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  1. Literary Analysis Research Paper Book List AKA – LARP

  2. The “Rules” • Read over the list of books and choose five you would be interested in reading. On an index card, put your name and these five titles. This is due Thursday 10/16. • If there is something you are interested in reading that is not on the list, you need to run it by me tomorrow, Wed. 10/15 so I can determine whether or not it is acceptable to be added to the list for all to choose from. • Once you are notified about which book you will be reading, you will need to purchase it on your own or obtain it from a library. Either way, the book must be present in class every day starting next Friday 10/24. • You must be done reading your novel by Friday 11/21 (this may be subject to change). We will begin research in the library that week in order for you to complete your LARP.

  3. Section 1: Fiction books (novels)*note: many of these novels integrate true information about the author’s life and historical contexts, and some even border on semi-autobiographical, but are told in a fictional manner

  4. Pride and Prejudice by Jane Austen (1813) Since its publication in 1813, Pride and Prejudice’s blend of humor, romance, and social satire have delighted readers of all ages. In telling the story of Mr. and Mrs. Bennett and their five daughters, Jane Austen creates a miniature of her world, where social grace and the nuances of behavior predominate in the making of a great love story. At the turn of eighteenth-century England, spirited Elizabeth Bennet copes with the suit of the snobbish Mr. Darcy while trying to sort out the romantic entanglements of two of her sisters, sweet and beautiful Jane and scatterbrained Lydia.

  5. Jane Eyre by Charlotte Bronte (1847) Immediately recognized as a masterpiece when it was first published in 1847, Charlotte Brontë’sJane Eyre is an extraordinary coming-of-age story featuring one of the most independent and strong-willed female protagonists in all of literature. Poor and plain, Jane Eyre begins life as a lonely orphan in the household of her hateful aunt. Despite the oppression she endures at home, and the later torture of boarding school, Jane manages to emerge with her spirit and integrity unbroken. She becomes a governess at Thornfield Hall, where she finds herself falling in love with her employer—the dark, impassioned Mr. Rochester. But an explosive secret tears apart their relationship, forcing Jane to face poverty and isolation once again. One of the world’s most beloved novels, Jane Eyre is a startlingly modern blend of passion, romance, mystery, and suspense.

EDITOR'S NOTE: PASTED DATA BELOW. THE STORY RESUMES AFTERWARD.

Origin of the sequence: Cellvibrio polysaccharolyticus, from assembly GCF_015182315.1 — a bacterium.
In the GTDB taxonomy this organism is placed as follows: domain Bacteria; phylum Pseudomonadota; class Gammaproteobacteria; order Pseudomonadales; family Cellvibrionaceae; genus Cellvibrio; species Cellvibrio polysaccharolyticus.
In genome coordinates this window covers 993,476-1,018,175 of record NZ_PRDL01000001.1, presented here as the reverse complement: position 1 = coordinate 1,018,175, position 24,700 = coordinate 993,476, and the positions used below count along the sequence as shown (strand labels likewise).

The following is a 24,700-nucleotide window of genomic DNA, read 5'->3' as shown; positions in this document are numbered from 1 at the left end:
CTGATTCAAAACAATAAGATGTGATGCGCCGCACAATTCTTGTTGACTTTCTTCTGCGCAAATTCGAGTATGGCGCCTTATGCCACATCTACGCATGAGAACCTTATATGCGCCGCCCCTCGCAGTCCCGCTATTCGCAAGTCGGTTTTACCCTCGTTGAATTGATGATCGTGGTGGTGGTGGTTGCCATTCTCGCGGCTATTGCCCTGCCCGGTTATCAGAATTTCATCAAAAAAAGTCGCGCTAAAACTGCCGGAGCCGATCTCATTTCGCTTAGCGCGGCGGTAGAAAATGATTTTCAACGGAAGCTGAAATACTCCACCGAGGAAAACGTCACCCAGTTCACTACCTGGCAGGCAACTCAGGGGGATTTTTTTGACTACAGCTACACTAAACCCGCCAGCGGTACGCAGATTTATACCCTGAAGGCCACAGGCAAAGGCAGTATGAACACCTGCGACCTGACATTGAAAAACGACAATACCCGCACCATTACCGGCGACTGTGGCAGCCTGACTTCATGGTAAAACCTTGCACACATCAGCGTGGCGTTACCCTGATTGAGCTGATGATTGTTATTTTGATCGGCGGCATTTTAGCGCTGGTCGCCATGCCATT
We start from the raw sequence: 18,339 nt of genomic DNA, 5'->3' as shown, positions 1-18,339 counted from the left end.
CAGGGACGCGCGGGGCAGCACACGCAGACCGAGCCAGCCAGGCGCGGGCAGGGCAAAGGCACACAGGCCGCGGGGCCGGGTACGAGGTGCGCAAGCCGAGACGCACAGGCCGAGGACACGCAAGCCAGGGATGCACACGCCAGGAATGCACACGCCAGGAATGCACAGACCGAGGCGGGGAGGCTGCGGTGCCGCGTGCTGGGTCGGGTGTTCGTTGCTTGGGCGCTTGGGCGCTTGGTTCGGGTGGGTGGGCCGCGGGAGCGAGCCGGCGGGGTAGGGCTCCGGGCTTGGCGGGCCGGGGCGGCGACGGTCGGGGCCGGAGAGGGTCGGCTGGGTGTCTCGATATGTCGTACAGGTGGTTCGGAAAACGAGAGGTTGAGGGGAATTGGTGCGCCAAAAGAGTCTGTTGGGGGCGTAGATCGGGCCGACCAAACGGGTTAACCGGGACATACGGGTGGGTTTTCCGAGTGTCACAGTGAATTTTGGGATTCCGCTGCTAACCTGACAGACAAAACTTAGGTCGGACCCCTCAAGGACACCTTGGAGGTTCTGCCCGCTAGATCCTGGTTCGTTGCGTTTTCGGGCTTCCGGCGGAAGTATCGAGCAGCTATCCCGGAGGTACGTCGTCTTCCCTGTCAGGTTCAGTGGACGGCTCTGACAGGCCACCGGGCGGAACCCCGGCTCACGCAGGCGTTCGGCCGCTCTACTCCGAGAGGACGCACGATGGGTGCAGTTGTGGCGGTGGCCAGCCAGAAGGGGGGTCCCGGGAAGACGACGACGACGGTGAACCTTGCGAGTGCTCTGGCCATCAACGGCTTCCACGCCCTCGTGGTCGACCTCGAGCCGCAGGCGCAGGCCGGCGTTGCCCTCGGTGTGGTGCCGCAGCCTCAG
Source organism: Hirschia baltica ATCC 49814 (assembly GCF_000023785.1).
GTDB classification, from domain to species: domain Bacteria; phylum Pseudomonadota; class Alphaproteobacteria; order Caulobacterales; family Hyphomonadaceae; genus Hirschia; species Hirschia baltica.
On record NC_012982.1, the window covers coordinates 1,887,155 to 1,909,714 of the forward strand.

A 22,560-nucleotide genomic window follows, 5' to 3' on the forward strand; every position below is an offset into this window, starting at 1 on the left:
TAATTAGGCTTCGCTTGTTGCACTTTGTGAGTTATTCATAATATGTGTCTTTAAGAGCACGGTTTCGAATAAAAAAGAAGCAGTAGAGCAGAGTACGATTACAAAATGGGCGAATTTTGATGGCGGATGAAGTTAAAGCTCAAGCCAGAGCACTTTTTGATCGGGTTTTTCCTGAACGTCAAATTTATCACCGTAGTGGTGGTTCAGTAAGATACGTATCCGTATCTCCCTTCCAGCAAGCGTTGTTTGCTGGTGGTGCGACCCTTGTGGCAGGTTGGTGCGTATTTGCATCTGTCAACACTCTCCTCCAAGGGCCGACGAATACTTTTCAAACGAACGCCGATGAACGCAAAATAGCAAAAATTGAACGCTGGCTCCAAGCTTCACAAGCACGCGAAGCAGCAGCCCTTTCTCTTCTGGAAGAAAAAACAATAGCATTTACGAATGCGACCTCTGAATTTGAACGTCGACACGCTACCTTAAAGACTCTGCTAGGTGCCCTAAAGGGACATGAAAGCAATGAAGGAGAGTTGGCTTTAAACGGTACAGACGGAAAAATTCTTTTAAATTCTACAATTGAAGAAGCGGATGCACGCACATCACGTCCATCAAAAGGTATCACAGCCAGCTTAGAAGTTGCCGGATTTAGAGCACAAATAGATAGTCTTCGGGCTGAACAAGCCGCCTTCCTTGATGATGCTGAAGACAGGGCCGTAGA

6. The Scarlet Letter by Nathaniel Hawthorne (1850) This novel takes place in 17th-century Massachusetts in a Puritan village. At the beginning of the novel, a young woman, Hester Prynne, is led from the town prison with her infant daughter in her arms with a scarlet letter “A” embroidered on her clothing. The scarlet letter "A" represents the act of adultery that she has committed and it is a symbol of her sin – a badge of shame – for all to see. The rest of the story follows Hester’s journey as she tries to raise her daughter amid the rumors and gossip, and eventually leads the reader to the man with whom Hester committed adultery.

  7. This Side of Paradise by F. Scott Fitzgerald (1920) This Side of Paradise is the debut novel of F. Scott Fitzgerald, published five years prior to The Great Gatsby, which we will read in class. Taking its title from a line of the Rupert Brooke poem “Tiare Tahiti”, the book examines the lives and morality of post-World War I youth. Its protagonist, Amory Blaine, is an attractive male Princeton University student who dabbles in literature. The novel explores the theme of love warped by greed and status-seeking.

  8. Siddharthaby Herman Hesse (1922) One of the most widely read novels of the twentieth century, Hermann Hesse’sSiddhartha explores the struggle of the soul to see beyond the illusions of humankind and achieve a deeper wisdom through spirituality. Born into wealth and privilege, Siddhartha renounces his place among India’s nobility to wander the countryside in search of meaning. He learns suffering and self-denial among a group of ascetics before meeting the Buddha and coming to realize that true peace cannot be taught: It must be experienced. Changing his path yet again, Siddhartha reenters human society and earns a great fortune. Yet over time, this life leaves Siddhartha restless and empty. He achieves enlightenment only when he stops searching and surrenders to the oneness of all.

  9. A Farewell to Arms by Ernest Hemingway (1929) A Farewell to Arms is a semi-autobiographical novel written by Ernest Hemingway. Much of the novel was written at the home of Hemingway's in-laws in Piggott, Arkansas. The novel is told through the point of view of Lieutenant Frederic Henry, an American serving as an ambulance driver in the Italian army during World War I. It follows his conflicts with love and warfare. The title is taken from a poem by 16th century English dramatist George Peele.